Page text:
Further to uptake and awareness, the study also found that the toolkits had a positive impact on how hospitals prevent and manage workplace violence. 89per cent of hospitals reported that use of the toolkits ended up improving their processes, programs and systems to prevent and manage workplace violence. Hospitals used the VARB toolkits to identify and address safety risks, consider safety proactively in planning (i.e. new builds, units or programs), and validate or improve existing practices. The in-depth case studies provided more insight into how organizations were implementing the toolkits along with some initial impacts.

 

A regional hospital uses the Workplace Violence Risk Assessment in every department at least once a year. “It helps us to identify risk and develop an action plan. The categories were helpful in educating our staff on risk of violence and things to look for, as well as potential solutions. These have been helpful in putting recommendations forward for change and we have seen several positive changes as a result of using these risk assessments.”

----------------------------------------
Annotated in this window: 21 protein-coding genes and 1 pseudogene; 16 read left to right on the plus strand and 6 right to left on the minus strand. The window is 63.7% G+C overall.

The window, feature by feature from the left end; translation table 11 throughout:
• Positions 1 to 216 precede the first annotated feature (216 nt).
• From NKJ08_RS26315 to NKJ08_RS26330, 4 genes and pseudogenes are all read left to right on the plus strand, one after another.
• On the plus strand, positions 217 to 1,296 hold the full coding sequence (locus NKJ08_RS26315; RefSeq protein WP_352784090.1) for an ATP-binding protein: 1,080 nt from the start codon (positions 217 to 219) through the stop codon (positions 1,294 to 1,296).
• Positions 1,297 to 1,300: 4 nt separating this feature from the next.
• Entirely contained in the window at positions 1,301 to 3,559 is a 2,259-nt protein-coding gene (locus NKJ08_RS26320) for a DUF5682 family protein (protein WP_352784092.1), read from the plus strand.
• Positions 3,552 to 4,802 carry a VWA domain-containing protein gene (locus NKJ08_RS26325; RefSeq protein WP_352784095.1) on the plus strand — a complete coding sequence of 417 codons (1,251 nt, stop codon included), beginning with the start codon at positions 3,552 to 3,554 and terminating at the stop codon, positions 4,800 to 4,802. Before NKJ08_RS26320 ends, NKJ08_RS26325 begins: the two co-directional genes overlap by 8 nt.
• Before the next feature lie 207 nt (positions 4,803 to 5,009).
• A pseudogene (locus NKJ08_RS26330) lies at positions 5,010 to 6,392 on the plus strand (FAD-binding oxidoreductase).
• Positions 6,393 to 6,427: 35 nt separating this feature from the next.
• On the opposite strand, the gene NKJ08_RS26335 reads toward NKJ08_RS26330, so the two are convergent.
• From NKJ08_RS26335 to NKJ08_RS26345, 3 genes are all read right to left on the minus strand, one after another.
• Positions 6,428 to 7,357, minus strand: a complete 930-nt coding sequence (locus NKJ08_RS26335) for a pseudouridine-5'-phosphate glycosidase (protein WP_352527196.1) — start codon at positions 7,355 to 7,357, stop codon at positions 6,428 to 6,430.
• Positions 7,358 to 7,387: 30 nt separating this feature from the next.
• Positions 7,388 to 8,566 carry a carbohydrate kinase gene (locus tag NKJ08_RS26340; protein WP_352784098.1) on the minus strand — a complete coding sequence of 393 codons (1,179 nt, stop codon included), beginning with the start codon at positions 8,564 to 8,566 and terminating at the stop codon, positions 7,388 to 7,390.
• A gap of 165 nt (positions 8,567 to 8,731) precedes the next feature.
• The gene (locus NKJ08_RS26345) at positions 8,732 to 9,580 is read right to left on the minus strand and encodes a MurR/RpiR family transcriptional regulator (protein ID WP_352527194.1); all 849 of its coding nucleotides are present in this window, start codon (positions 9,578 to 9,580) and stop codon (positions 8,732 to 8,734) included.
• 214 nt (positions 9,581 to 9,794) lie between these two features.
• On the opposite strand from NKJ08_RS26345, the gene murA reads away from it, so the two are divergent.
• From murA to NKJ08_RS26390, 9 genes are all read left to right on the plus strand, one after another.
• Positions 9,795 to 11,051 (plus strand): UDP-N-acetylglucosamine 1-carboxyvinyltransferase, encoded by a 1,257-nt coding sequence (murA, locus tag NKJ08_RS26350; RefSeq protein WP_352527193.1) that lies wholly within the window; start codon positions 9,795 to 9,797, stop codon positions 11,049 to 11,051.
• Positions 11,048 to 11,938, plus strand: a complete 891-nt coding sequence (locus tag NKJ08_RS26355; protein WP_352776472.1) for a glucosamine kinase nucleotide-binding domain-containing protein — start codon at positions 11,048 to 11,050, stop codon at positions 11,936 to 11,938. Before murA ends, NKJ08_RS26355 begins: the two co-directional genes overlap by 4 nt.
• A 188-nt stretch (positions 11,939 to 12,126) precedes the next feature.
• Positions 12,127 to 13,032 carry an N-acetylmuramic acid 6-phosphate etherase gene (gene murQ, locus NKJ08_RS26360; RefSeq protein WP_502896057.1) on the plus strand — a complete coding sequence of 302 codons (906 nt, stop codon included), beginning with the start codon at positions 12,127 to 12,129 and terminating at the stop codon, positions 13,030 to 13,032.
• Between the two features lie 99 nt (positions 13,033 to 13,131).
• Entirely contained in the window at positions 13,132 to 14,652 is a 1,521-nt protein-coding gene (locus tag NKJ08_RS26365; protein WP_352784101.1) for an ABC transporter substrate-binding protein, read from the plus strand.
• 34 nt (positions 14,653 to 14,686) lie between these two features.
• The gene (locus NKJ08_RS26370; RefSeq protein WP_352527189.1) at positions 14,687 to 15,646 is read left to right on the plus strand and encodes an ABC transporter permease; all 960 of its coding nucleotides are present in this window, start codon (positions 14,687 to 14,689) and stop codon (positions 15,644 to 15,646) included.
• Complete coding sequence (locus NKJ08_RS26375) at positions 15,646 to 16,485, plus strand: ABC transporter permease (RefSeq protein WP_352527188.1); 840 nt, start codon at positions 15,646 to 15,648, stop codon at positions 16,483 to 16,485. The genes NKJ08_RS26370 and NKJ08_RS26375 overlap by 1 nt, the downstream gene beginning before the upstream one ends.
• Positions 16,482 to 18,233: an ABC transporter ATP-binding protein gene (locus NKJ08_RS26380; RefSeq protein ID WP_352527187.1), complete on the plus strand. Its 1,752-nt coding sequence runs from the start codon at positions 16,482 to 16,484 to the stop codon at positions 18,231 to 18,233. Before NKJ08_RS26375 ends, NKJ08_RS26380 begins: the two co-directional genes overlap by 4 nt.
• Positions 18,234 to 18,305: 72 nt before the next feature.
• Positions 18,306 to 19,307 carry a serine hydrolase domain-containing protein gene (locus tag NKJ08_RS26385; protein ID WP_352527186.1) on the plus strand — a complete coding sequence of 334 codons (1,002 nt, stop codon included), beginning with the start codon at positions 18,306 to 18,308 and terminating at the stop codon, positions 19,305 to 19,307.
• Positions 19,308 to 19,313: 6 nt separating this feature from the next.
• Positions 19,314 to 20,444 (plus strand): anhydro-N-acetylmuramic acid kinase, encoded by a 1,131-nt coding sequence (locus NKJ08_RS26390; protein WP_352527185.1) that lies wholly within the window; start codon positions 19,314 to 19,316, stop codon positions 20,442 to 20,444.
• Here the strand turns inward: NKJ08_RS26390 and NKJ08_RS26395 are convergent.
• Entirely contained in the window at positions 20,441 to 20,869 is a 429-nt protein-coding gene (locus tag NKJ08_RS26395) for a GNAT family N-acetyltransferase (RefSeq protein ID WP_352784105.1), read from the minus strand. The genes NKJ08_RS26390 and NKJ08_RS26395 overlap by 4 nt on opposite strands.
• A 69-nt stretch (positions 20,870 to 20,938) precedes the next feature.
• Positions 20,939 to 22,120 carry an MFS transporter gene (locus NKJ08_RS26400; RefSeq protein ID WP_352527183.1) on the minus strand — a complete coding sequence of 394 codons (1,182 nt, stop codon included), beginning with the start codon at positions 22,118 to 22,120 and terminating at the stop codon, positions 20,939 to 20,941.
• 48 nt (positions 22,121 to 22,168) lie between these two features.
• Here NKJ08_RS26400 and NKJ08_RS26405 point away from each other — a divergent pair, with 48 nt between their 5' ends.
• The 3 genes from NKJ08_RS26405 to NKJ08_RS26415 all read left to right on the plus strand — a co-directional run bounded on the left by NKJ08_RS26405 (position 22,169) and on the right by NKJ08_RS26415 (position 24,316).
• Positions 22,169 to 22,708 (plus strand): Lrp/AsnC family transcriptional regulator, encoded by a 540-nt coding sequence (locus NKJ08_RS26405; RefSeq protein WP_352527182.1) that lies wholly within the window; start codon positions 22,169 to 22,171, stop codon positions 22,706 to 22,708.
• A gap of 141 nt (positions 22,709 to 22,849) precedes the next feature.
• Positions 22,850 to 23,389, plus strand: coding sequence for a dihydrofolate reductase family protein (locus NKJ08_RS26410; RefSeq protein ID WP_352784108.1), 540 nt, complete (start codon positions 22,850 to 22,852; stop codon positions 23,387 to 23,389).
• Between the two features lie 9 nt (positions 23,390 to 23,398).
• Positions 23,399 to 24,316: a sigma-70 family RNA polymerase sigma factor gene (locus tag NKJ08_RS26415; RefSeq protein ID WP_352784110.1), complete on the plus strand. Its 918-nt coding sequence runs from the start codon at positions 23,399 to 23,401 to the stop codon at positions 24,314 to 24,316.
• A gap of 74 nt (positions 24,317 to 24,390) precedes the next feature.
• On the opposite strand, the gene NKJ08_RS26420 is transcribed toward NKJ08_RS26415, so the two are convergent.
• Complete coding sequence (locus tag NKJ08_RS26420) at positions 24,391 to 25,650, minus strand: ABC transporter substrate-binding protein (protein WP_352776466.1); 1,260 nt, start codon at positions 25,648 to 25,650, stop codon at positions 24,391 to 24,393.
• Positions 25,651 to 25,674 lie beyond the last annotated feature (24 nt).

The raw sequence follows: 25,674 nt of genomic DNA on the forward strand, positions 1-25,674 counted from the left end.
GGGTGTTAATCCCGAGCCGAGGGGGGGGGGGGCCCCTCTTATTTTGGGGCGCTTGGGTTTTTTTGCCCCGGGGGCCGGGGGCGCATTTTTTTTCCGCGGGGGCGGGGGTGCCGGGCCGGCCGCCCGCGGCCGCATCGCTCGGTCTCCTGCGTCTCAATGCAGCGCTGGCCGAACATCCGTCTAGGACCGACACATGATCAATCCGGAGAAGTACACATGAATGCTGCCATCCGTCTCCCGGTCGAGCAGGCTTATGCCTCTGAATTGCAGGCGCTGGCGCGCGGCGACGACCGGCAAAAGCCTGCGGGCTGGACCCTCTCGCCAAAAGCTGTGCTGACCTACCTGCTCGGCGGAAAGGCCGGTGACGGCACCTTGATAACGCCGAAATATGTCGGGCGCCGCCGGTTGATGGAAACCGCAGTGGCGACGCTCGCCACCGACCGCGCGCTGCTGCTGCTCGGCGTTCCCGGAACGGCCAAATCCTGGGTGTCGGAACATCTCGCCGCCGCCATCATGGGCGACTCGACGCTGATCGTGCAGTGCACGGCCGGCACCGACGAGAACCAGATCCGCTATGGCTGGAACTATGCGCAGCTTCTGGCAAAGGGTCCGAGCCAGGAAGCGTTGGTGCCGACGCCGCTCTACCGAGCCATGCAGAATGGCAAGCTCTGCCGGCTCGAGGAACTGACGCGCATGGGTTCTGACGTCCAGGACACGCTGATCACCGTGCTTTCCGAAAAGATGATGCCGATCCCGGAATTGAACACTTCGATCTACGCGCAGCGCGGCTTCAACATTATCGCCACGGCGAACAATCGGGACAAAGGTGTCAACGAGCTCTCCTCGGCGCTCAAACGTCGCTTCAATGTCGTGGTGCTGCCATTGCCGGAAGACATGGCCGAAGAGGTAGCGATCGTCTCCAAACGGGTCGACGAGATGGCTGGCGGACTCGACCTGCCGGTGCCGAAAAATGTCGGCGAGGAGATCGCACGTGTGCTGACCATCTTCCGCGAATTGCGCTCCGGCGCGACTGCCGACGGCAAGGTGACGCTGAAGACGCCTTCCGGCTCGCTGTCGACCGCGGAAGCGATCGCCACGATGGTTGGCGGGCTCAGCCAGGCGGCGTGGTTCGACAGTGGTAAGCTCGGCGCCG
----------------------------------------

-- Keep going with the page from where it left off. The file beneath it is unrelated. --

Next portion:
A large community hospital recognized that its existing patient alert code system was not helpful for communicating the risk of violence on a day-to-day basis. They used the Risk Communication toolkit to refine the system and add alert codes which were much more effective in communicating real-time risk.

A teaching hospital was preparing to establish a new program within a different hospital site. Before the site opened, they used the Workplace Violence Risk Assessment so that appropriate controls could be implemented ahead of time.

A specialized mental health hospital used the toolkits as a best practice reference for assessing the comprehensive mechanisms they already had in place to ensure a safe environment, including policies, risk assessment processes, security and risk communication programs, and personal safety response systems. This helped to identify some improvement opportunities to their existing practices.